These secondary sources often have specific details related to the deaths of the fallen. These secondary resources often have photos from the units.
Sadly, photos of these fallen are not as common as hoped. Perhaps with the growing community made possible by the internet, more photos may be made available by family members.
What is your aim, with your posts?
More than 400,000 Americans lost their lives while serving in the military during WW2. Our nation had one-third of the current population back then, so comparably that would be like seeing 1,200,000 war casualties in our day. That would be a big deal now.
We should recognize that it was a big deal then and time should not diminish the impact. Because these fallen never came home, they missed enjoying the peace they won.
The Freedom Wall at the World War 2 Memorial helps us honor these men and women as a group, but I think they deserve some individual recognition. So each day I plan to profile one of the fallen on his/her 100th birthday.
What is the most memorable story, which touched you the most and why?
So far I have profiled 67 men and 1 woman. There are many touching stories, including two brothers who died together when the Japanese sank the USS Arizona at Pearl Harbor, the airman who bled out on what was scheduled to be his final mission, the soldier who was an only child who died on Christmas Day.
However, the most memorable would be the story of Lt. Jackson Wiles, a Navy officer who died supporting the D-Day landing.
An intriguing note for Lt. Wiles was left on the findagrave.com website in 2002, 58 years after his death:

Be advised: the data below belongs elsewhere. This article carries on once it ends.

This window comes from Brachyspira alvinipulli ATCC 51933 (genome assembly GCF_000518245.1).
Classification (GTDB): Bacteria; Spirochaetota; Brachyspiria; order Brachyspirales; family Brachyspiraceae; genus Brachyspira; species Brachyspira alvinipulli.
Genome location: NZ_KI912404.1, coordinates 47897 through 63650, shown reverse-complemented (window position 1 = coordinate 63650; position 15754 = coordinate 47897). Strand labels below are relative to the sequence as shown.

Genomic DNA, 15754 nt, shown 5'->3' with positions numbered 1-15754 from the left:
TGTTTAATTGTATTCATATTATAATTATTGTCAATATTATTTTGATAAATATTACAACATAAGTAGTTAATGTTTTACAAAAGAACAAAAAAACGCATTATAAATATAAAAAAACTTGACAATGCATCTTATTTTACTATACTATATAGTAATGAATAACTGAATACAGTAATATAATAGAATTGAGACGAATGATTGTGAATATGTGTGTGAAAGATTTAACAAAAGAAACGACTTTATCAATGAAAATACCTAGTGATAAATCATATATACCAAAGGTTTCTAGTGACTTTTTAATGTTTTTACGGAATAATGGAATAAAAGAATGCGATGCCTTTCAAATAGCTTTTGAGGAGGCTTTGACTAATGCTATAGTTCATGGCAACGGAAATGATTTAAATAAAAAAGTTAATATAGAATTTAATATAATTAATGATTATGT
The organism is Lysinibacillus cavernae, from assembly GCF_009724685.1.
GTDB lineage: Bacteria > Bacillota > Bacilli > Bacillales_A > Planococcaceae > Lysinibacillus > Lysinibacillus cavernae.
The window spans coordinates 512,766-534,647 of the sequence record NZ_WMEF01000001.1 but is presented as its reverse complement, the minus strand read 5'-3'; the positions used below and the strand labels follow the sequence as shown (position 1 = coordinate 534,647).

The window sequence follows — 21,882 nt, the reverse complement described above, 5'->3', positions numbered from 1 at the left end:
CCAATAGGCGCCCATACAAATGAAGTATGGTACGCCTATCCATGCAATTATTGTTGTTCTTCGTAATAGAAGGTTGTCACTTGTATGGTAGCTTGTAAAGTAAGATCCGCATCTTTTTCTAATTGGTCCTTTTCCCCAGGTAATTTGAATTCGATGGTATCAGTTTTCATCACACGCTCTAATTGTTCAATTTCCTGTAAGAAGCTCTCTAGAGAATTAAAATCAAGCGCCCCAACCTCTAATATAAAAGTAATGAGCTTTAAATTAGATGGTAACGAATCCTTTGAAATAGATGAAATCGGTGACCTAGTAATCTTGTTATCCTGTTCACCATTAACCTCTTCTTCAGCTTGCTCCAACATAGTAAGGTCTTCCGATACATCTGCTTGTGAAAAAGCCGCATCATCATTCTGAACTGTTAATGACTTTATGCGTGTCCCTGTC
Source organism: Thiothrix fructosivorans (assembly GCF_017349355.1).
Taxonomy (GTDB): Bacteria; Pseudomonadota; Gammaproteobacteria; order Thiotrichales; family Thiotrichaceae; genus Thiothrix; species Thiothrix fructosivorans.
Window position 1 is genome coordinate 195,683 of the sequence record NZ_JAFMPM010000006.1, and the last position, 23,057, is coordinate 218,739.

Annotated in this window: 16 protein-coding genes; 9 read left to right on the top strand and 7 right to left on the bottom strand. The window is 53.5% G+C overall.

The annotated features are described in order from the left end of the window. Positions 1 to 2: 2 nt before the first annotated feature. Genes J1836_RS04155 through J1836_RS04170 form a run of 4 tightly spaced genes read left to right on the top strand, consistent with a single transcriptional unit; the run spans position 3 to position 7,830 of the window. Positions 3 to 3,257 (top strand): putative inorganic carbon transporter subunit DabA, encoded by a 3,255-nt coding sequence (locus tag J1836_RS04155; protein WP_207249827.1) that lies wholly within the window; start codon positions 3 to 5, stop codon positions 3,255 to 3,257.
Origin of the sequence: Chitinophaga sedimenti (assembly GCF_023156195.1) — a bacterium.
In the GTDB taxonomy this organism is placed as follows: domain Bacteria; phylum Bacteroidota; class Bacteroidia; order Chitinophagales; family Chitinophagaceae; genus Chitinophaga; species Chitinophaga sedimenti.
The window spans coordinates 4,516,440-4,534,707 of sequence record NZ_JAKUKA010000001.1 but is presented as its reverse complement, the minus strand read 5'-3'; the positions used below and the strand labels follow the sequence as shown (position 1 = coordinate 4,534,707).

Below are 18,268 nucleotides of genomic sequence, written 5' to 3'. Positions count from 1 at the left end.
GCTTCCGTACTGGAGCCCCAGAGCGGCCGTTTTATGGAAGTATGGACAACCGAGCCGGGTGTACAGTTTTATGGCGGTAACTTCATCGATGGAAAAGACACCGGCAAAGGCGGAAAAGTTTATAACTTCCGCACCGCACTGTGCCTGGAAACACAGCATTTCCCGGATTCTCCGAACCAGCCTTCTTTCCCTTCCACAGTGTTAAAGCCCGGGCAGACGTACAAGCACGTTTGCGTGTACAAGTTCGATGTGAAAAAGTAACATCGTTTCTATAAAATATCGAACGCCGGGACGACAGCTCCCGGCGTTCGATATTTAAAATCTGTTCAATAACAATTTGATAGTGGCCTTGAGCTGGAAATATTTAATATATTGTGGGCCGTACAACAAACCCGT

My Dearest Jackson,
I have been thinking of you as today February 11 is your birthday and I just wanted to wish you a HAPPY BIRTHDAY! You will forever be in my heart. I shall always remember you with your good looks and bright smile.
Your former girlfriend.
– June Staley
What are your immediate plans regarding your stories?
I have long enjoyed writing and reading, especially history, and even more specifically the Second World War.
I don’t have hobbies like photography or golf or TV so spending an hour or two a day on this project is very enjoyable.
I plan to do a story every day until September 2020 which will be the 75th anniversary of the end of World War 2.
By that point I will have profiled around 1,350 of the fallen.
What has been the feedback so far?
With a project like this, the feedback is naturally going to be positive. I am starting to get suggestions from others on specific people to profile.
At this point I am looking for more names to round out those born in 1917, but I can also start scheduling profiles for those born in 1918 to run next year.
People can contact me at ww2fallen100 [at] gmail dot com. Also, see 9 Questions About the WW2 Fallen 100 Project for more background on this project.
Thanks to all those who share these stories with others.
The fallen made the freedoms we enjoy possible.
The least we can do to earn this freedom is to remember them and live full lives of purpose that they never had for themselves.